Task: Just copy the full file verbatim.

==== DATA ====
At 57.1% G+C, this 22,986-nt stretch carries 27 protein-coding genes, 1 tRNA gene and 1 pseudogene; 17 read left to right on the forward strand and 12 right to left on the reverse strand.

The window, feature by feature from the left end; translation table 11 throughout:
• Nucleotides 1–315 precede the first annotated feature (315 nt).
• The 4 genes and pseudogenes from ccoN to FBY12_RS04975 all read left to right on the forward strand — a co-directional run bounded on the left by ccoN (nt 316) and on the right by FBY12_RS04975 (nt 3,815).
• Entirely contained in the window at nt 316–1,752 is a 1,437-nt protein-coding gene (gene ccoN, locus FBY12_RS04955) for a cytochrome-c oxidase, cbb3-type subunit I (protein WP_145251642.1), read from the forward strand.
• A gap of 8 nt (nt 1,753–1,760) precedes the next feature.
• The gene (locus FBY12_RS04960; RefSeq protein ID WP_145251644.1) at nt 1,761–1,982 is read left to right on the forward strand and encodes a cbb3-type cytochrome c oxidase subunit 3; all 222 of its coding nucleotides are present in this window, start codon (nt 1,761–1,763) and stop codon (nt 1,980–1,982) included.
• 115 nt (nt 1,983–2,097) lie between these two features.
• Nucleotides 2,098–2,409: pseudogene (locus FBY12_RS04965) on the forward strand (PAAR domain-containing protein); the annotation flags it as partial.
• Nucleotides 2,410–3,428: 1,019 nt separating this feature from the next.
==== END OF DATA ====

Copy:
At 57.1% G+C, this 22,986-nt stretch carries 27 protein-coding genes, 1 tRNA gene and 1 pseudogene; 17 read left to right on the forward strand and 12 right to left on the reverse strand.

The window, feature by feature from the left end; translation table 11 throughout:
• Nucleotides 1–315 precede the first annotated feature (315 nt).
• The 4 genes and pseudogenes from ccoN to FBY12_RS04975 all read left to right on the forward strand — a co-directional run bounded on the left by ccoN (nt 316) and on the right by FBY12_RS04975 (nt 3,815).
• Entirely contained in the window at nt 316–1,752 is a 1,437-nt protein-coding gene (gene ccoN, locus FBY12_RS04955) for a cytochrome-c oxidase, cbb3-type subunit I (protein WP_145251642.1), read from the forward strand.
• A gap of 8 nt (nt 1,753–1,760) precedes the next feature.
• The gene (locus FBY12_RS04960; RefSeq protein ID WP_145251644.1) at nt 1,761–1,982 is read left to right on the forward strand and encodes a cbb3-type cytochrome c oxidase subunit 3; all 222 of its coding nucleotides are present in this window, start codon (nt 1,761–1,763) and stop codon (nt 1,980–1,982) included.
• 115 nt (nt 1,983–2,097) lie between these two features.
• Nucleotides 2,098–2,409: pseudogene (locus FBY12_RS04965) on the forward strand (PAAR domain-containing protein); the annotation flags it as partial.
• Nucleotides 2,410–3,428: 1,019 nt separating this feature from the next.